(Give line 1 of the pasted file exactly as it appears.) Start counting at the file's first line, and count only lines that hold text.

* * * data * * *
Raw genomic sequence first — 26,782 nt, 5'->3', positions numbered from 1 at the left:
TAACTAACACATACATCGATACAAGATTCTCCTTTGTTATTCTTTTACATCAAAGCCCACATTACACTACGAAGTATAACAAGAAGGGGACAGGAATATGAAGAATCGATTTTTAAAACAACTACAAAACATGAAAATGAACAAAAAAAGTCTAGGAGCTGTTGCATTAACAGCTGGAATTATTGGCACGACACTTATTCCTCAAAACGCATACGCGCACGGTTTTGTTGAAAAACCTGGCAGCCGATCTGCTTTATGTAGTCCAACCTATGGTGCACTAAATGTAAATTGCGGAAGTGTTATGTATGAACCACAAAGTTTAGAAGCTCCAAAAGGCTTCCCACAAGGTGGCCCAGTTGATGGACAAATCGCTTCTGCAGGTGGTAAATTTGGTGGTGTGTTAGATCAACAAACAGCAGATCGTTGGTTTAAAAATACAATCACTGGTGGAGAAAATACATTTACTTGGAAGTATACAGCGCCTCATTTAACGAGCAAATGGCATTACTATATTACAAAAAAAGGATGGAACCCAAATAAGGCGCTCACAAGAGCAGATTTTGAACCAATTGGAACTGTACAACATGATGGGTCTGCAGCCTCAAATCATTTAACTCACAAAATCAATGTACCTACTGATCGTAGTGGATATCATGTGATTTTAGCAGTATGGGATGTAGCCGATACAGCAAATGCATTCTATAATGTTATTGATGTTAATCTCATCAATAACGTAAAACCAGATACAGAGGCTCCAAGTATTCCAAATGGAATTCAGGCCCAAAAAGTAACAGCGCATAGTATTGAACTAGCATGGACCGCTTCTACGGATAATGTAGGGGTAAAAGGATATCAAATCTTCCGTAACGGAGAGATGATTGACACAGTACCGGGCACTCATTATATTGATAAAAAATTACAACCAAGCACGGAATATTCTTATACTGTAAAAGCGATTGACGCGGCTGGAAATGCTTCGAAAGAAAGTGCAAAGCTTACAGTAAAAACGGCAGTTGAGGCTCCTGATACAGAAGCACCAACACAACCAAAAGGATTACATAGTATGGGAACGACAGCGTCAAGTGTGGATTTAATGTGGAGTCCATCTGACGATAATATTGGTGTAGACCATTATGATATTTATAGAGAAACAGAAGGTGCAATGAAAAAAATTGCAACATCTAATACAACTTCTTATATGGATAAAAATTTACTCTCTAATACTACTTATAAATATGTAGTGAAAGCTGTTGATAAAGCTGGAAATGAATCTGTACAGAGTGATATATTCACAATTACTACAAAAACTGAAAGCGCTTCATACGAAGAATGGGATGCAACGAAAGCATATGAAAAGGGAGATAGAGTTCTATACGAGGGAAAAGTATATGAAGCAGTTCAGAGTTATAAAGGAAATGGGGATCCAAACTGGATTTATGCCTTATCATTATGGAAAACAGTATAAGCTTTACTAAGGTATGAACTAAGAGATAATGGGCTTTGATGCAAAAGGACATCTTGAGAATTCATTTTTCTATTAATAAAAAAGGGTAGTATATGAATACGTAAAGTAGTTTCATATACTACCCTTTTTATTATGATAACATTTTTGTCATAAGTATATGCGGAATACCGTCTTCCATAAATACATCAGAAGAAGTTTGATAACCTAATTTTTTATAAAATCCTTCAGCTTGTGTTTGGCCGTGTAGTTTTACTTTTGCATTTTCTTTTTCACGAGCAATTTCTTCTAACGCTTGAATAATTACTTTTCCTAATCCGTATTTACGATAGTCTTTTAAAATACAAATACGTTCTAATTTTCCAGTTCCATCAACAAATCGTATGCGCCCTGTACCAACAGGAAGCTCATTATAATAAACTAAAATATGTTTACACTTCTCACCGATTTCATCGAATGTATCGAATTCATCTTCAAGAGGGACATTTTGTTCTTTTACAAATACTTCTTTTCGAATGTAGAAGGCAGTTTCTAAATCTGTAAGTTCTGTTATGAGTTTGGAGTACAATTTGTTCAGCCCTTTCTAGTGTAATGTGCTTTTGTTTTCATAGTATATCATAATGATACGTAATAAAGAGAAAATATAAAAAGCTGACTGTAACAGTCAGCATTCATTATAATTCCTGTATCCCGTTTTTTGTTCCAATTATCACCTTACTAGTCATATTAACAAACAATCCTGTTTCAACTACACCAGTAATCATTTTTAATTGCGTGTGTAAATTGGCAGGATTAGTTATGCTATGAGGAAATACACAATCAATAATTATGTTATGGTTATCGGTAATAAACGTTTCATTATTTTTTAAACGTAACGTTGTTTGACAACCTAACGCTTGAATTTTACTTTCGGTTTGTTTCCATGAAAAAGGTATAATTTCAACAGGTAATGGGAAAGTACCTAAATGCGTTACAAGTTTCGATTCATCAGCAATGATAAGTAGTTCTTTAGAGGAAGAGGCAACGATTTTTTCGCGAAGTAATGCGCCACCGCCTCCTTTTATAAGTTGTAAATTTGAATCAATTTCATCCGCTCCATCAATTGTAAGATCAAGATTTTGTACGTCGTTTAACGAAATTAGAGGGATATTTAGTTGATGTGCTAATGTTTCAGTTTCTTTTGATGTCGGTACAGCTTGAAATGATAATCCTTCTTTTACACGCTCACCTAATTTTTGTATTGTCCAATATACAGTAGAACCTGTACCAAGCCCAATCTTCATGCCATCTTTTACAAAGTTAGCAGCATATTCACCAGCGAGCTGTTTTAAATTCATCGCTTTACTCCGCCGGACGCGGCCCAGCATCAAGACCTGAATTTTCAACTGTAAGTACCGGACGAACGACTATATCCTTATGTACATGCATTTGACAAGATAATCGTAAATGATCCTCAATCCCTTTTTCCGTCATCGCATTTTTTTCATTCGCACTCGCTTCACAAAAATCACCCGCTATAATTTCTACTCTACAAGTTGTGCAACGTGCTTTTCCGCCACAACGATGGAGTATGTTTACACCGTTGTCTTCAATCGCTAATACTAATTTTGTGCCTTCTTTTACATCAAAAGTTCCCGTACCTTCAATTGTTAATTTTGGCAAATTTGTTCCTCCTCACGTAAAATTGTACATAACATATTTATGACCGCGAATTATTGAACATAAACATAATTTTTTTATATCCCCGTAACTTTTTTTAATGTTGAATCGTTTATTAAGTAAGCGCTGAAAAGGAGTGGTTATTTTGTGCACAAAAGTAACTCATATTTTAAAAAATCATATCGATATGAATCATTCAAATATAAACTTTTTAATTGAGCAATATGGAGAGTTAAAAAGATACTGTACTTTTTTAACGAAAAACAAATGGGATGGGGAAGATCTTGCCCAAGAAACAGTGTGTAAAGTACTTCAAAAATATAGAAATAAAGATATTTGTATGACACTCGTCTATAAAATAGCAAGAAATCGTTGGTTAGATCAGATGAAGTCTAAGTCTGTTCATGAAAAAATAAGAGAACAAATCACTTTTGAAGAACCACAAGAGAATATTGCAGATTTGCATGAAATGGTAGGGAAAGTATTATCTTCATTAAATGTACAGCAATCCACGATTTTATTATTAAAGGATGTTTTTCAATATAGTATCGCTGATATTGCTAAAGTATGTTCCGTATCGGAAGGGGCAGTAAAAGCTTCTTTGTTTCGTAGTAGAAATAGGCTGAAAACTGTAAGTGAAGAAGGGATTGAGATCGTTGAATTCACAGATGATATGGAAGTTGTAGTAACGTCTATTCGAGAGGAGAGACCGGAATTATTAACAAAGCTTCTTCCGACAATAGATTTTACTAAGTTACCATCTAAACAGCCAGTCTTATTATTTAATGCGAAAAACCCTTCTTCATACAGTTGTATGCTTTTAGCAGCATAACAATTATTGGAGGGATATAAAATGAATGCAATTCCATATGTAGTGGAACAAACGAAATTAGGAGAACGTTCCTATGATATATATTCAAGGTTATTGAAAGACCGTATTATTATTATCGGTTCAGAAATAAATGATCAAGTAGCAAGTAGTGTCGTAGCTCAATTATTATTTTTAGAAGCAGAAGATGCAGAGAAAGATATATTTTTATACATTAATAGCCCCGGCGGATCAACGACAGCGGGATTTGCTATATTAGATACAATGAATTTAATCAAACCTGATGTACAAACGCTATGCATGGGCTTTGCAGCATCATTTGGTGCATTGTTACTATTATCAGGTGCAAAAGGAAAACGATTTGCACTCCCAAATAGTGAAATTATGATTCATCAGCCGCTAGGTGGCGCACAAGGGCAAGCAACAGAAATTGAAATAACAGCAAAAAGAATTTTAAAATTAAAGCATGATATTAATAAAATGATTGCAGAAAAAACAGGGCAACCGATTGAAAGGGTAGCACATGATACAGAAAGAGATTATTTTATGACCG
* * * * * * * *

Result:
Raw genomic sequence first — 26,782 nt, 5'->3', positions numbered from 1 at the left: